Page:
This year’s shopping carnival will result in over $10 billion in merchandise transactions in a matter of hours, but what is of greater concern is that the excessive consumption behavior brought about by the shopping carnival has exacerbated the problem of excess goods. Among them, the “fast fashion” clothing brands have a high turnover rate of new styles and shelves, resulting in a large number of unsold discarded clothes piling up in mountains. So where do all the clothes go after they are taken off the shelves?
Each piece of clothing is worn an average of 7 times before being thrown away, the United States textile waste increased by 811%
“Fast fashion”, which has become popular in recent years, refers to the mass production of replicas of popular styles at low prices. On the one hand, brands take advantage of fashion trends to offer inexpensive clothing to meet expanding consumer demand. On the other hand, retailers put new fashionable clothes on the shelves for consumers to buy, and quickly remove those that don’t sell as well, leaving them in an endless rotation.
ASOS, a leading British fashion e-commerce company, reportedly introduces at least 5,000 new styles each week. The rapidly expanding line of fast-fashion clothing has also led to rampant consumerism due to low prices and ease of purchase, with consumers buying clothes in ever-increasing numbers but also discarding them faster than ever before.
A 2017 report by the Ellen MacArthur Foundation, “The New Textile Economy,” shows that global apparel production has doubled in the past 15 years. But clothing utilization – the average number of times a garment is worn before it is discarded – has fallen by 36 percent. In the U.S., which has many fast-fashion brands, the study showed that the number of clothes purchased by Americans has increased fivefold over the past 30 years, but each piece of clothing has worn an average of only seven times.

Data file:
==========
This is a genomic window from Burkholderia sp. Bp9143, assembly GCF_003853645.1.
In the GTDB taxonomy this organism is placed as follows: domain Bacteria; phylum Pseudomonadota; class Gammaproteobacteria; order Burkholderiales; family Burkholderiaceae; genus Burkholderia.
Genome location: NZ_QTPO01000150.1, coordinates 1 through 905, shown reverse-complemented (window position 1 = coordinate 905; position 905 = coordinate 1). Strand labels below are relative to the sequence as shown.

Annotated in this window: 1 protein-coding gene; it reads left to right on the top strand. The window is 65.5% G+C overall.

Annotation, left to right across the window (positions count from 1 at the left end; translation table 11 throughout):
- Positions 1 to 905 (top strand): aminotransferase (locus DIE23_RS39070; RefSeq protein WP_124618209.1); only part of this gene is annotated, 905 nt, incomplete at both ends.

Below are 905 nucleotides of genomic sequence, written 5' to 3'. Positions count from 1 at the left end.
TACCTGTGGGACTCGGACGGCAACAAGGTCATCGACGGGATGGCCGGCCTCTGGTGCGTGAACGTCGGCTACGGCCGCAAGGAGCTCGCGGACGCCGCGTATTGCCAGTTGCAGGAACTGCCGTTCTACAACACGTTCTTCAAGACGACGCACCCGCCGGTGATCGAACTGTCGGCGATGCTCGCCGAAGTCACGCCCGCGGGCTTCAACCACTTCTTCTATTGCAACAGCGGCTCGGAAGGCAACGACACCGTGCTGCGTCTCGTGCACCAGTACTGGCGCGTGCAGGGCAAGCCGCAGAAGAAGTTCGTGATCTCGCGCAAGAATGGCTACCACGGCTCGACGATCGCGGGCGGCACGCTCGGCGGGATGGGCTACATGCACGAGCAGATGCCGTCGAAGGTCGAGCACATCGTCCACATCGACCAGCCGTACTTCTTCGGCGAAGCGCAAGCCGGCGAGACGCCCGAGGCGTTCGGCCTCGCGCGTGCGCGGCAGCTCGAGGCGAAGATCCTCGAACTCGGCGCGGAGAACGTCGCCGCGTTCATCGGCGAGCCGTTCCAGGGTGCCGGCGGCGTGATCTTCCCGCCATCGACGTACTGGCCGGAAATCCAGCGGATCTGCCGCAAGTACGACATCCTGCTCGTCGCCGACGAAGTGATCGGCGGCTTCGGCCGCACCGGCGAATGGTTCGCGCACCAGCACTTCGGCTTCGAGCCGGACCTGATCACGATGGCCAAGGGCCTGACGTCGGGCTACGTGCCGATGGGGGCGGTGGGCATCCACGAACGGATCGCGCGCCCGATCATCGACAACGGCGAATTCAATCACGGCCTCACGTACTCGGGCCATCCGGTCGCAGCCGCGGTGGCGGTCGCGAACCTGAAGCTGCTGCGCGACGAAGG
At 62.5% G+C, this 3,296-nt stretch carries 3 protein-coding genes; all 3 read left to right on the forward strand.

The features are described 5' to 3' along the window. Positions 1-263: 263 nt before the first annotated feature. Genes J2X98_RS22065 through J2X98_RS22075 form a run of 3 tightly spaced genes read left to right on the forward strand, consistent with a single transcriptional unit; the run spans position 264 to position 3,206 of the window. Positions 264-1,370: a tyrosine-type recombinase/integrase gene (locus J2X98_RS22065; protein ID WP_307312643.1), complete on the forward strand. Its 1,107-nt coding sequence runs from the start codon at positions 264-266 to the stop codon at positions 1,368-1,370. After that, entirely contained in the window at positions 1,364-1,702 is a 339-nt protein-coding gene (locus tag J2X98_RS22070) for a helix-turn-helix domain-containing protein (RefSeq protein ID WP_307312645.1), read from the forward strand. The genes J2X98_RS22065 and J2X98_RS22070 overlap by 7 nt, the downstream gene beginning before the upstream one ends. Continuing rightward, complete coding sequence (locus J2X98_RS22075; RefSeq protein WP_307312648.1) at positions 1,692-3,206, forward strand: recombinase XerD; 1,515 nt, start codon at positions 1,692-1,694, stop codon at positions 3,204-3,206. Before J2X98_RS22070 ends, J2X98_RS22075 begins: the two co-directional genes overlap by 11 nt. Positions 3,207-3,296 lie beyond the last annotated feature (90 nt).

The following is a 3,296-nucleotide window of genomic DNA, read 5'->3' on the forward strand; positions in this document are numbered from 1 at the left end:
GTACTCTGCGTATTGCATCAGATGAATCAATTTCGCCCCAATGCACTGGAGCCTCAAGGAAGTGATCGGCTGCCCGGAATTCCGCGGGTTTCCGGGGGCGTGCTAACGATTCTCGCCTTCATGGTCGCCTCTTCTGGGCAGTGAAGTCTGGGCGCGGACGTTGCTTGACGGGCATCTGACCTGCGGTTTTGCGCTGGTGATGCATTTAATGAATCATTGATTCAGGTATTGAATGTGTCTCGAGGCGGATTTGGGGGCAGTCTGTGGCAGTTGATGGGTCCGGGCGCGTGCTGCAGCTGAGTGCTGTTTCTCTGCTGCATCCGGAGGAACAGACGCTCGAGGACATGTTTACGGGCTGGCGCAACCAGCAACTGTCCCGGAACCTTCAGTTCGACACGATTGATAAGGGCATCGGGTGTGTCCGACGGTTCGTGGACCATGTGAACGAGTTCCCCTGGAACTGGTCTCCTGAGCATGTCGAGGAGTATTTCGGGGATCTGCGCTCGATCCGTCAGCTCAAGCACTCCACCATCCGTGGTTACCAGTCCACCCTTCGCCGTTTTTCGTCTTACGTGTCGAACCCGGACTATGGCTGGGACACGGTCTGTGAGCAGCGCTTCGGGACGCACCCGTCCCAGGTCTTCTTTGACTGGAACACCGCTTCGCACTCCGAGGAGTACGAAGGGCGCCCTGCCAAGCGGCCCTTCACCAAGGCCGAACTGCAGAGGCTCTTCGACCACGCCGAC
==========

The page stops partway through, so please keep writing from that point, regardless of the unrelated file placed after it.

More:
The rise of fast fashion in the U.S. is also causing the amount of textile waste to be on the rise. According to the U.S. Environmental Protection Agency (EPA), textile waste in the United States has increased by 811 percent from 1960 to 2015.
For unused or discarded clothes, the U.S. has taken basically three measures: donate, recycle or throw them into landfills. According to EPS statistics, of the 16 million tons of textile waste generated in the U.S. each year, only 2.5 million tons of clothes are recycled, and a staggering 10 million tons of clothes are sent to landfills.
The United States “exports” 700,000 tons of used clothing each year, the Chilean desert has become a “garment graveyard”
In the United States, used clothes that do not sell or enter the textile recycling are often exported to those “distant countries. According to the U.S. Environmental Protection Agency (EPA), the U.S. produces 16 million tons of textile waste each year, of which about 700,000 tons are exported overseas, mainly by its “poisonous” third world countries.
“What does not sell in thrift stores is sold to the ‘salvage’ market. It’s a long and complex supply chain that is completely invisible not only to the average person but also to those involved,” noted Ricketts, co-founder of the OR Foundation. This invisible “recycling chain” but let the mountains of textile waste fill the third world countries with second-hand markets, beaches, and landfills.
At least 39,000 tons of fast-fashion surplus clothing is shipped to landfills in Chile’s Atacama Desert every year, according to a report by foreign media on the 8th, and the mountains of discarded clothing are turning into a “spectacular” landscape on this desert. These synthetic or chemically treated garments release toxic substances no less than discarded tires or plastic products, releasing pollutants into the air or ground waterways that can take up to 200 years to biodegrade.